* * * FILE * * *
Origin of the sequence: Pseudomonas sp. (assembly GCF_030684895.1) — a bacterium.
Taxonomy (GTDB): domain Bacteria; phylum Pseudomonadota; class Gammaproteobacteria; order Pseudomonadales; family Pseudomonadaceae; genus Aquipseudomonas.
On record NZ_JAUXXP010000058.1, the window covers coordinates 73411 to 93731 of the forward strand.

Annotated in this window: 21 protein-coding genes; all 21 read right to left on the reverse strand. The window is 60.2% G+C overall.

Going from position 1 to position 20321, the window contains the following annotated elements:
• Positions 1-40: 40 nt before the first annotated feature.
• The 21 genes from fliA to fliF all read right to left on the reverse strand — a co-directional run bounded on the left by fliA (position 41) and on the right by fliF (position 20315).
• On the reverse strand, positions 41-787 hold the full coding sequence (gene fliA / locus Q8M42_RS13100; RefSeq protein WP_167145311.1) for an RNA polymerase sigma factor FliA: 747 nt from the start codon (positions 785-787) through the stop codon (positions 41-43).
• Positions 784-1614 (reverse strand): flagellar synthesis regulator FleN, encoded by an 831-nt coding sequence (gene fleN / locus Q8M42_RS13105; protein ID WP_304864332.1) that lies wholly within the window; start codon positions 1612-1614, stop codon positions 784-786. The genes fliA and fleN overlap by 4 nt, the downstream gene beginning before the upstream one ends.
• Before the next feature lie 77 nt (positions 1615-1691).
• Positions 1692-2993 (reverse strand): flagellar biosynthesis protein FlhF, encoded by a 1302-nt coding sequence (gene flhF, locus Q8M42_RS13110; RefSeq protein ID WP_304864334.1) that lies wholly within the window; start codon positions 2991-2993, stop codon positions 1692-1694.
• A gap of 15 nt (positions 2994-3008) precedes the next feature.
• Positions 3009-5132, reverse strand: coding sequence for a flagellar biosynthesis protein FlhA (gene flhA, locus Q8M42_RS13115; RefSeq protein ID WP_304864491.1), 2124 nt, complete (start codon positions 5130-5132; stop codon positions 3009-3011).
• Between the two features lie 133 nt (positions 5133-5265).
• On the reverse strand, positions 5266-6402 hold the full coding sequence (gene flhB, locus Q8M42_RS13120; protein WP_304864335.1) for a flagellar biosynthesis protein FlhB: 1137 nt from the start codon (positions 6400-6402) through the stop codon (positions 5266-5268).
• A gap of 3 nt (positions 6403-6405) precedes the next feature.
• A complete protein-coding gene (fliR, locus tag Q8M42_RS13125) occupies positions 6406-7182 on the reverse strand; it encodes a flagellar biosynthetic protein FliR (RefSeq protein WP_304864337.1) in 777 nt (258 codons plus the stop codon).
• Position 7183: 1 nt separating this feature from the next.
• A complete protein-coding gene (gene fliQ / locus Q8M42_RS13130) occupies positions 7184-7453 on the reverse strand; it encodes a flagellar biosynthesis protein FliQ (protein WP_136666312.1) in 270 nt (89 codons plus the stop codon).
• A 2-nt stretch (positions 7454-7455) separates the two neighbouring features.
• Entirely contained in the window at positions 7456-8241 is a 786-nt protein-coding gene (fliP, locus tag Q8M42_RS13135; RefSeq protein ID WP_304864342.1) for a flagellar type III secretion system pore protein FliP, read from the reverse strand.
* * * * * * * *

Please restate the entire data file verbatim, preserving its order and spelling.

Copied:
Origin of the sequence: Pseudomonas sp. (assembly GCF_030684895.1) — a bacterium.
Taxonomy (GTDB): domain Bacteria; phylum Pseudomonadota; class Gammaproteobacteria; order Pseudomonadales; family Pseudomonadaceae; genus Aquipseudomonas.
On record NZ_JAUXXP010000058.1, the window covers coordinates 73411 to 93731 of the forward strand.

Annotated in this window: 21 protein-coding genes; all 21 read right to left on the reverse strand. The window is 60.2% G+C overall.

Going from position 1 to position 20321, the window contains the following annotated elements:
• Positions 1-40: 40 nt before the first annotated feature.
• The 21 genes from fliA to fliF all read right to left on the reverse strand — a co-directional run bounded on the left by fliA (position 41) and on the right by fliF (position 20315).
• On the reverse strand, positions 41-787 hold the full coding sequence (gene fliA / locus Q8M42_RS13100; RefSeq protein WP_167145311.1) for an RNA polymerase sigma factor FliA: 747 nt from the start codon (positions 785-787) through the stop codon (positions 41-43).
• Positions 784-1614 (reverse strand): flagellar synthesis regulator FleN, encoded by an 831-nt coding sequence (gene fleN / locus Q8M42_RS13105; protein ID WP_304864332.1) that lies wholly within the window; start codon positions 1612-1614, stop codon positions 784-786. The genes fliA and fleN overlap by 4 nt, the downstream gene beginning before the upstream one ends.
• Before the next feature lie 77 nt (positions 1615-1691).
• Positions 1692-2993 (reverse strand): flagellar biosynthesis protein FlhF, encoded by a 1302-nt coding sequence (gene flhF, locus Q8M42_RS13110; RefSeq protein ID WP_304864334.1) that lies wholly within the window; start codon positions 2991-2993, stop codon positions 1692-1694.
• A gap of 15 nt (positions 2994-3008) precedes the next feature.
• Positions 3009-5132, reverse strand: coding sequence for a flagellar biosynthesis protein FlhA (gene flhA, locus Q8M42_RS13115; RefSeq protein ID WP_304864491.1), 2124 nt, complete (start codon positions 5130-5132; stop codon positions 3009-3011).
• Between the two features lie 133 nt (positions 5133-5265).
• On the reverse strand, positions 5266-6402 hold the full coding sequence (gene flhB, locus Q8M42_RS13120; protein WP_304864335.1) for a flagellar biosynthesis protein FlhB: 1137 nt from the start codon (positions 6400-6402) through the stop codon (positions 5266-5268).
• A gap of 3 nt (positions 6403-6405) precedes the next feature.
• A complete protein-coding gene (fliR, locus tag Q8M42_RS13125) occupies positions 6406-7182 on the reverse strand; it encodes a flagellar biosynthetic protein FliR (RefSeq protein WP_304864337.1) in 777 nt (258 codons plus the stop codon).
• Position 7183: 1 nt separating this feature from the next.
• A complete protein-coding gene (gene fliQ / locus Q8M42_RS13130) occupies positions 7184-7453 on the reverse strand; it encodes a flagellar biosynthesis protein FliQ (protein WP_136666312.1) in 270 nt (89 codons plus the stop codon).
• A 2-nt stretch (positions 7454-7455) separates the two neighbouring features.
• Entirely contained in the window at positions 7456-8241 is a 786-nt protein-coding gene (fliP, locus tag Q8M42_RS13135; RefSeq protein ID WP_304864342.1) for a flagellar type III secretion system pore protein FliP, read from the reverse strand.